D=epoxy resin(s) (number of grams thereof).
The equivalents and moles of various raw materials in the novel thermoplastic polyurethane alloy are shown below:
______________________________________Raw Materials Eq. Wt. Equivalent No.______________________________________Long Chain diol 1000 1Short Chain diol 45 6Epoxy resin 1162 0.87Polyisocyanate 187 7.87______________________________________
The amount of epoxy resin used in the above example can be found in the ranges of about 0.5 to about 20 and about 0.5 to about 7.0 as shown in the following calculation: ##EQU2##
The result would be well within the range defined above.
In most instances, this will mean that the epoxy resin will comprise from about 15% to about 75% total composition weight, more preferably, from about 20% to 70% of the total composition weight, and most preferably from about 25% to about 65% of the total composition weight.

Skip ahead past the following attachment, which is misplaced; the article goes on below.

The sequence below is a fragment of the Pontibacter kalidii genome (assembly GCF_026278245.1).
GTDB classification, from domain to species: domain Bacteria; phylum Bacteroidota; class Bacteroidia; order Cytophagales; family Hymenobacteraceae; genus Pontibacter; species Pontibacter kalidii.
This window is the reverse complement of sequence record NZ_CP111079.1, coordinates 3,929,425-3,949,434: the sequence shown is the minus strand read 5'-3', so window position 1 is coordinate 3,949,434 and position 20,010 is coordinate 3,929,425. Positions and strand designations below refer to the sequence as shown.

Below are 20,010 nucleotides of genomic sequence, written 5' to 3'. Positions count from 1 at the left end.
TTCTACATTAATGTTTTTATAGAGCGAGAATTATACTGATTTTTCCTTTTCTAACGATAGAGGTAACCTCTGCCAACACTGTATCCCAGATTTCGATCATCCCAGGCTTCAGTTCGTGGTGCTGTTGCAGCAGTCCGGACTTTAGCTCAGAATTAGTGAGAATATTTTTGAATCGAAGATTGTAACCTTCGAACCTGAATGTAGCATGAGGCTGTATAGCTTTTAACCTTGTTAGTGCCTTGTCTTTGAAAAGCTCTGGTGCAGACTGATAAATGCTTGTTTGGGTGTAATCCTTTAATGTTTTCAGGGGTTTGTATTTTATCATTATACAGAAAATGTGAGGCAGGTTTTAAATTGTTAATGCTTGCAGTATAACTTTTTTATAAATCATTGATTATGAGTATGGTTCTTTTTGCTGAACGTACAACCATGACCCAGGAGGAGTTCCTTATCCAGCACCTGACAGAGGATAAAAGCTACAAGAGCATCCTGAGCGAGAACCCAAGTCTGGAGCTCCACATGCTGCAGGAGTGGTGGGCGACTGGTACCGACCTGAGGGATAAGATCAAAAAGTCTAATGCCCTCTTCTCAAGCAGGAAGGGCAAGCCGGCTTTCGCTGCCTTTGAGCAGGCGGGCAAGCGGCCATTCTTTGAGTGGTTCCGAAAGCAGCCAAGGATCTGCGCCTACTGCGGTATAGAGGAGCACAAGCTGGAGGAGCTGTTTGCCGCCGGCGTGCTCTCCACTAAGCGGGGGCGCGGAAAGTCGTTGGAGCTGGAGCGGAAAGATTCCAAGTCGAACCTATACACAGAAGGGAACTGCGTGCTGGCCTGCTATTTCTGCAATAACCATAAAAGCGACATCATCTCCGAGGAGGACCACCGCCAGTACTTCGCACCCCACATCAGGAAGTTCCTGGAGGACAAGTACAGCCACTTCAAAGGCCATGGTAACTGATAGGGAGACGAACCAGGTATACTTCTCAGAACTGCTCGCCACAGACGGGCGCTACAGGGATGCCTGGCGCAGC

The thermoplastic polymer alloys are normally formed by first blending together the long chain linear polyol, the chain extender and the epoxy resin and, if used, any additional ingredients such an additional thermoplastic resin, filler, etc. Conditions of blending are not important and any conventional blending means can be used, though it may be necessary to melt any material to obtain an uniform liquid or to insure a homogeneous system (compatibility). Since we do not use a solvent, we prefer to accomplish this at the lowest possible temperature to avoid premature reaction until the system is well mixed. For a solid, this would be just slightly above the melting point of the solid or until the solid dissolves in the system and stays dissolved. After dissolution of solids, one can cool the system, if desired, though this is not generally necessary. For a liquid which does not dissolve in the other components, this would be the temperature at which the liquid dissolves and stays dissolved.